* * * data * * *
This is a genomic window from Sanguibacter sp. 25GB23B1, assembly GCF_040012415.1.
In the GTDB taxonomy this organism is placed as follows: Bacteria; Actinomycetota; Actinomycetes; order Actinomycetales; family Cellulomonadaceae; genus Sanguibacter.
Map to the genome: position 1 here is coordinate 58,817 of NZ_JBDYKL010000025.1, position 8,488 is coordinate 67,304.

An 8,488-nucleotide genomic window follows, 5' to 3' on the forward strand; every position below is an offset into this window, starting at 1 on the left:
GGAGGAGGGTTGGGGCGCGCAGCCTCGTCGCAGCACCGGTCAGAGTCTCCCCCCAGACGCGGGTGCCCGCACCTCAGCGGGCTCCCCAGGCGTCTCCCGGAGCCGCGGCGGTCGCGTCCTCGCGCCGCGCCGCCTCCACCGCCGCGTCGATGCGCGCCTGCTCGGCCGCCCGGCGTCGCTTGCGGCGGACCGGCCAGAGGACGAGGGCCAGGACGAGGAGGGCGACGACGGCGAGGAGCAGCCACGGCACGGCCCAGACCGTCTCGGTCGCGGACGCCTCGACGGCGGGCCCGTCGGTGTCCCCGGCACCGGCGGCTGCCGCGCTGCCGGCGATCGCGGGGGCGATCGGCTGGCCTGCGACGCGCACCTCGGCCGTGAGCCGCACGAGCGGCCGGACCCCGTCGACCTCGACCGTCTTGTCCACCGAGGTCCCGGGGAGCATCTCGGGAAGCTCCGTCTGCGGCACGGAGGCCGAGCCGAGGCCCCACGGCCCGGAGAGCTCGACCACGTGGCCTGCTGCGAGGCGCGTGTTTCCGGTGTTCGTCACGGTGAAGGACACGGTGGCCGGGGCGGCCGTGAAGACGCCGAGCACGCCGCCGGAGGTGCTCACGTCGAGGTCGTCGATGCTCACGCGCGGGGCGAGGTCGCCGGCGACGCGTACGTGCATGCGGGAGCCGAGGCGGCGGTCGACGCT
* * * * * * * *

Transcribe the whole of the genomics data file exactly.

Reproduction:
This is a genomic window from Sanguibacter sp. 25GB23B1, assembly GCF_040012415.1.
In the GTDB taxonomy this organism is placed as follows: Bacteria; Actinomycetota; Actinomycetes; order Actinomycetales; family Cellulomonadaceae; genus Sanguibacter.
Map to the genome: position 1 here is coordinate 58,817 of NZ_JBDYKL010000025.1, position 8,488 is coordinate 67,304.

An 8,488-nucleotide genomic window follows, 5' to 3' on the forward strand; every position below is an offset into this window, starting at 1 on the left:
GGAGGAGGGTTGGGGCGCGCAGCCTCGTCGCAGCACCGGTCAGAGTCTCCCCCCAGACGCGGGTGCCCGCACCTCAGCGGGCTCCCCAGGCGTCTCCCGGAGCCGCGGCGGTCGCGTCCTCGCGCCGCGCCGCCTCCACCGCCGCGTCGATGCGCGCCTGCTCGGCCGCCCGGCGTCGCTTGCGGCGGACCGGCCAGAGGACGAGGGCCAGGACGAGGAGGGCGACGACGGCGAGGAGCAGCCACGGCACGGCCCAGACCGTCTCGGTCGCGGACGCCTCGACGGCGGGCCCGTCGGTGTCCCCGGCACCGGCGGCTGCCGCGCTGCCGGCGATCGCGGGGGCGATCGGCTGGCCTGCGACGCGCACCTCGGCCGTGAGCCGCACGAGCGGCCGGACCCCGTCGACCTCGACCGTCTTGTCCACCGAGGTCCCGGGGAGCATCTCGGGAAGCTCCGTCTGCGGCACGGAGGCCGAGCCGAGGCCCCACGGCCCGGAGAGCTCGACCACGTGGCCTGCTGCGAGGCGCGTGTTTCCGGTGTTCGTCACGGTGAAGGACACGGTGGCCGGGGCGGCCGTGAAGACGCCGAGCACGCCGCCGGAGGTGCTCACGTCGAGGTCGTCGATGCTCACGCGCGGGGCGAGGTCGCCGGCGACGCGTACGTGCATGCGGGAGCCGAGGCGGCGGTCGACGCT